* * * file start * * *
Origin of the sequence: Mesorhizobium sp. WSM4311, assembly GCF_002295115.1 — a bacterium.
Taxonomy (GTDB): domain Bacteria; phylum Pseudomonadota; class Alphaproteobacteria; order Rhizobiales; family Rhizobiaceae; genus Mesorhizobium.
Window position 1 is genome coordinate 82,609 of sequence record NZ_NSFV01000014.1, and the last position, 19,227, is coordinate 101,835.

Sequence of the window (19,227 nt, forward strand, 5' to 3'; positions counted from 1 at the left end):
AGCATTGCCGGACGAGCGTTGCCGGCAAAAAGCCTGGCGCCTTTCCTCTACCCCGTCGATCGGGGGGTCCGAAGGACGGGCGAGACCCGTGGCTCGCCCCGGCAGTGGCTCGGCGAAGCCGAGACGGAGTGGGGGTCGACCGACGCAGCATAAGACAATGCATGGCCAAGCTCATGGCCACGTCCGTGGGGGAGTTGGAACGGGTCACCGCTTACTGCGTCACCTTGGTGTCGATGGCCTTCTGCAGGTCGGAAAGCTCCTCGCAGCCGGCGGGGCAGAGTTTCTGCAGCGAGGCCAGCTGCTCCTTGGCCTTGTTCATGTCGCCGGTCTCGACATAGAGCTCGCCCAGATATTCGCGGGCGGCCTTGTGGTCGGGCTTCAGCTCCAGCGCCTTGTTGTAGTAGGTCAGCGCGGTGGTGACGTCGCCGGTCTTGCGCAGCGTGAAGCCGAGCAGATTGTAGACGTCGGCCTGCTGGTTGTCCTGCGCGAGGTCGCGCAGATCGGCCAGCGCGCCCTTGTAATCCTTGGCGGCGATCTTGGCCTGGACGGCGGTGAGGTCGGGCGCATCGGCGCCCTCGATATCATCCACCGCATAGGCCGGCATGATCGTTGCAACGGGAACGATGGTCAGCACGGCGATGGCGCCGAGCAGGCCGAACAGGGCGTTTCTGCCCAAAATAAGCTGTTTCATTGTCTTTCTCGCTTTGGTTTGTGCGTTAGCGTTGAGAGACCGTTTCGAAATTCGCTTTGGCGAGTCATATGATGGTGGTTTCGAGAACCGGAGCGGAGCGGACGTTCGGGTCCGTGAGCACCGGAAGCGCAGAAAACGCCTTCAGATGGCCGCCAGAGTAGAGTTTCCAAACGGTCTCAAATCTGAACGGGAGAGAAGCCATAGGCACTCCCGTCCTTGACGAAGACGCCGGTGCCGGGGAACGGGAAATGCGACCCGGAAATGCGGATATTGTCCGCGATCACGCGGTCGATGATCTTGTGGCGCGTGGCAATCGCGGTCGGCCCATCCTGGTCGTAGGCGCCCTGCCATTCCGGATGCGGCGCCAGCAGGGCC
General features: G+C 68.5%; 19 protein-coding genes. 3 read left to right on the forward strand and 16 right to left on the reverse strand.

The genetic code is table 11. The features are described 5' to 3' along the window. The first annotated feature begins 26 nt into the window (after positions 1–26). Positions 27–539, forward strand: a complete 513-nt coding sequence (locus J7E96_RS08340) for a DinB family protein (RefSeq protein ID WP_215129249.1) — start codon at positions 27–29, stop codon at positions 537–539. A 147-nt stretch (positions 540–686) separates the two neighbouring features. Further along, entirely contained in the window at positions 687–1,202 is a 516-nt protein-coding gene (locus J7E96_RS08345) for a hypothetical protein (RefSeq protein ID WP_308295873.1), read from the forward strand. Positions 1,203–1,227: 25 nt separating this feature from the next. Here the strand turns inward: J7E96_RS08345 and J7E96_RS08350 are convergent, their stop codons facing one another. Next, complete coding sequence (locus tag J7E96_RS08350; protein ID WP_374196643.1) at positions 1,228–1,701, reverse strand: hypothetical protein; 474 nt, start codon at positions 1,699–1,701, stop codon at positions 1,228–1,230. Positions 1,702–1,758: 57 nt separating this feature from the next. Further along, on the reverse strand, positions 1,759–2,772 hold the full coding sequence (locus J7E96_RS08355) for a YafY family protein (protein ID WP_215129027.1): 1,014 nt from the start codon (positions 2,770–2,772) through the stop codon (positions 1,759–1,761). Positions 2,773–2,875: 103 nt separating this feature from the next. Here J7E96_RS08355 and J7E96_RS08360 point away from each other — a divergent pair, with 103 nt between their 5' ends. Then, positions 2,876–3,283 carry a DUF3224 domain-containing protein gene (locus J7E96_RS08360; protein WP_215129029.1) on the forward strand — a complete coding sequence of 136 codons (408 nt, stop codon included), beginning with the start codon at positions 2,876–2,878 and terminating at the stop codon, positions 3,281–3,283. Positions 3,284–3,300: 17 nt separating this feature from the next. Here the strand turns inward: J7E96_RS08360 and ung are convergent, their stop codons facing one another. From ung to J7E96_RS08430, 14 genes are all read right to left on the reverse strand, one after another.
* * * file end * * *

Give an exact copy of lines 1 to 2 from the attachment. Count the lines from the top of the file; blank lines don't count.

Origin of the sequence: Mesorhizobium sp. WSM4311, assembly GCF_002295115.1 — a bacterium.
Taxonomy (GTDB): domain Bacteria; phylum Pseudomonadota; class Alphaproteobacteria; order Rhizobiales; family Rhizobiaceae; genus Mesorhizobium.